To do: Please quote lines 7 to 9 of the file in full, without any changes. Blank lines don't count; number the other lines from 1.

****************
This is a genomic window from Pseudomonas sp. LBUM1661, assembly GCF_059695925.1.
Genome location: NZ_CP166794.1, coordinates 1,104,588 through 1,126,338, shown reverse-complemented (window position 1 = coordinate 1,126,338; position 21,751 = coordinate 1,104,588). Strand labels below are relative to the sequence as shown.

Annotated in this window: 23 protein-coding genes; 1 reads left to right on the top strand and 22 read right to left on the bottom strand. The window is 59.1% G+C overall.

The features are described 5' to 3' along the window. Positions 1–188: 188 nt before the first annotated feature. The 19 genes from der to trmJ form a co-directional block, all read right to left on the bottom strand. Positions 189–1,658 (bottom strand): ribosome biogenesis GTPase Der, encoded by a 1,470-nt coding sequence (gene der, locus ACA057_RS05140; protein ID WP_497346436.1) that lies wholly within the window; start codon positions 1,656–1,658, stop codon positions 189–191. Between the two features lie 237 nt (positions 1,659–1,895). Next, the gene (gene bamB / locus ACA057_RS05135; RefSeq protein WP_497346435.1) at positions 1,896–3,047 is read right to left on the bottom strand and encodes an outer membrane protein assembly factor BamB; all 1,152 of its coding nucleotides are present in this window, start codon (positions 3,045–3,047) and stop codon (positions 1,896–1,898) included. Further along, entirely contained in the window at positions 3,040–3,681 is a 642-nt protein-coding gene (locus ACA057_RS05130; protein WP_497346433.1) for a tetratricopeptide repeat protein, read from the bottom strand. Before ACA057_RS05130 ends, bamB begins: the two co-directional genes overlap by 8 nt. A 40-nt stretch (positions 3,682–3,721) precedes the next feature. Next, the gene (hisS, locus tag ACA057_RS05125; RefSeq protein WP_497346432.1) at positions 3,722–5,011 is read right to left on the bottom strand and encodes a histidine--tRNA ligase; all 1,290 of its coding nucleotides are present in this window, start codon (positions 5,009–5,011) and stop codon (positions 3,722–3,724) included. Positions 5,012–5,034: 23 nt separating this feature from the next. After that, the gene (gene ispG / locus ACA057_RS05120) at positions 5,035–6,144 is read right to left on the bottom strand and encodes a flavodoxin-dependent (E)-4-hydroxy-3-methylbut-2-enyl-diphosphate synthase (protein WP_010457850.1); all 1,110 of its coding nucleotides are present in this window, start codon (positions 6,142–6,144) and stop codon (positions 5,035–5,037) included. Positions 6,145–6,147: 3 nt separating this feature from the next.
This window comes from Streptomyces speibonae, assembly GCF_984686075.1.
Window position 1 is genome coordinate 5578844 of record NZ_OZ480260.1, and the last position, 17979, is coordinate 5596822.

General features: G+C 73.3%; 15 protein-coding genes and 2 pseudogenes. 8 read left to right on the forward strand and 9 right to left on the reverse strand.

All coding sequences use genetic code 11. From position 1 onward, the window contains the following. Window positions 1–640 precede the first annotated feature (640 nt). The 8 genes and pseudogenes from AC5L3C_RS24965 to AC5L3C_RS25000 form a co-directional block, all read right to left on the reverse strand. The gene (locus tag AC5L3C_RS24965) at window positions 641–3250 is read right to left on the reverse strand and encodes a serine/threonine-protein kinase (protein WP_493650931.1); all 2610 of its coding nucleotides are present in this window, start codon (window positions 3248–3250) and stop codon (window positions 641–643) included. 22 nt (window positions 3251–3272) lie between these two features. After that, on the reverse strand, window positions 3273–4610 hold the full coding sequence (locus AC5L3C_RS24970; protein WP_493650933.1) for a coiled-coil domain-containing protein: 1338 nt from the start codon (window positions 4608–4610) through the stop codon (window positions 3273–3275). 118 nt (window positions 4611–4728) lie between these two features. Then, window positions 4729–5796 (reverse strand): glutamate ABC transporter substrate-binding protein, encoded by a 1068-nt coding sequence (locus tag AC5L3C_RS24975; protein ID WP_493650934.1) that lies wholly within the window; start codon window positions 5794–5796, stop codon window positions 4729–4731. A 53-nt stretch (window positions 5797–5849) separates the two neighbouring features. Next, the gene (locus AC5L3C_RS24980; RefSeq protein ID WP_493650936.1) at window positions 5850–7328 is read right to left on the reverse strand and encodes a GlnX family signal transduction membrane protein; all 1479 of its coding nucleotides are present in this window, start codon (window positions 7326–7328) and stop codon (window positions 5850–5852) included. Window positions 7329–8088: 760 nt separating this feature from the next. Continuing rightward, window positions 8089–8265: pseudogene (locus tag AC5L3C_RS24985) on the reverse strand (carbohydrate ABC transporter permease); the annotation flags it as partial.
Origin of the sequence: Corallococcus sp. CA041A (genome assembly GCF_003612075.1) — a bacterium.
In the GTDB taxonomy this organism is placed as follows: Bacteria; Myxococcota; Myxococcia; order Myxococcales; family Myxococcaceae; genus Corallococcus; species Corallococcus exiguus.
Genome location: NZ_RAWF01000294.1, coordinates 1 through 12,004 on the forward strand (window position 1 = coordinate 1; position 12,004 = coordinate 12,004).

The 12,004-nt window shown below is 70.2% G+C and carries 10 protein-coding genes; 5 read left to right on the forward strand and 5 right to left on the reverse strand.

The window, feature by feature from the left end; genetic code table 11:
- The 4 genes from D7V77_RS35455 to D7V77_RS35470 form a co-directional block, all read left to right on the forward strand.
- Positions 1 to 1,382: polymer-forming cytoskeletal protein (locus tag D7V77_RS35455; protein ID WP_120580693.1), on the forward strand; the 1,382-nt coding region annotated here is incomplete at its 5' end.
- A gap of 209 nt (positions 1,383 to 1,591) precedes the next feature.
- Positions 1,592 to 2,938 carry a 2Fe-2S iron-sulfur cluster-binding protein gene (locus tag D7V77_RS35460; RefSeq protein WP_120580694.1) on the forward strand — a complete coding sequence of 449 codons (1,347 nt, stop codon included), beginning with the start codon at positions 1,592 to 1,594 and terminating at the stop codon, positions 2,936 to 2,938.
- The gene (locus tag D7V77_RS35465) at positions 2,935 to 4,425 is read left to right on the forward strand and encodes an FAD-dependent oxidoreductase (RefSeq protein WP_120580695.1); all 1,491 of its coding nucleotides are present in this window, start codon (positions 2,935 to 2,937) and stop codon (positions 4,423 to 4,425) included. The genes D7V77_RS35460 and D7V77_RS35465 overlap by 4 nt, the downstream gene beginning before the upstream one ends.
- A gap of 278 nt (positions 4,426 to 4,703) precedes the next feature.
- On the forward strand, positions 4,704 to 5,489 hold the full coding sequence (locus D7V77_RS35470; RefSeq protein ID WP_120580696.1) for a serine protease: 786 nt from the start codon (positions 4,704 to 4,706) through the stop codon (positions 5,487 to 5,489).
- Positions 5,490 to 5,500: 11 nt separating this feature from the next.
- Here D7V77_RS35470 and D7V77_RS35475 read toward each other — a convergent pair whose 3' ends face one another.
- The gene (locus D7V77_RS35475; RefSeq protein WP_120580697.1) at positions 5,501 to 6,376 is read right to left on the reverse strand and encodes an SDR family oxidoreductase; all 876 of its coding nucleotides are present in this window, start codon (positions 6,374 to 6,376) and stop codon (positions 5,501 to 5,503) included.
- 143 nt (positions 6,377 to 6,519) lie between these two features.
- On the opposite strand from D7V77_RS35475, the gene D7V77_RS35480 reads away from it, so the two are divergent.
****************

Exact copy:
General features: G+C 73.3%; 15 protein-coding genes and 2 pseudogenes. 8 read left to right on the forward strand and 9 right to left on the reverse strand.

All coding sequences use genetic code 11. From position 1 onward, the window contains the following. Window positions 1–640 precede the first annotated feature (640 nt). The 8 genes and pseudogenes from AC5L3C_RS24965 to AC5L3C_RS25000 form a co-directional block, all read right to left on the reverse strand. The gene (locus tag AC5L3C_RS24965) at window positions 641–3250 is read right to left on the reverse strand and encodes a serine/threonine-protein kinase (protein WP_493650931.1); all 2610 of its coding nucleotides are present in this window, start codon (window positions 3248–3250) and stop codon (window positions 641–643) included. 22 nt (window positions 3251–3272) lie between these two features. After that, on the reverse strand, window positions 3273–4610 hold the full coding sequence (locus AC5L3C_RS24970; protein WP_493650933.1) for a coiled-coil domain-containing protein: 1338 nt from the start codon (window positions 4608–4610) through the stop codon (window positions 3273–3275). 118 nt (window positions 4611–4728) lie between these two features. Then, window positions 4729–5796 (reverse strand): glutamate ABC transporter substrate-binding protein, encoded by a 1068-nt coding sequence (locus tag AC5L3C_RS24975; protein ID WP_493650934.1) that lies wholly within the window; start codon window positions 5794–5796, stop codon window positions 4729–4731. A 53-nt stretch (window positions 5797–5849) separates the two neighbouring features. Next, the gene (locus AC5L3C_RS24980; RefSeq protein ID WP_493650936.1) at window positions 5850–7328 is read right to left on the reverse strand and encodes a GlnX family signal transduction membrane protein; all 1479 of its coding nucleotides are present in this window, start codon (window positions 7326–7328) and stop codon (window positions 5850–5852) included. Window positions 7329–8088: 760 nt separating this feature from the next. Continuing rightward, window positions 8089–8265: pseudogene (locus tag AC5L3C_RS24985) on the reverse strand (carbohydrate ABC transporter permease); the annotation flags it as partial.
Origin of the sequence: Corallococcus sp. CA041A (genome assembly GCF_003612075.1) — a bacterium.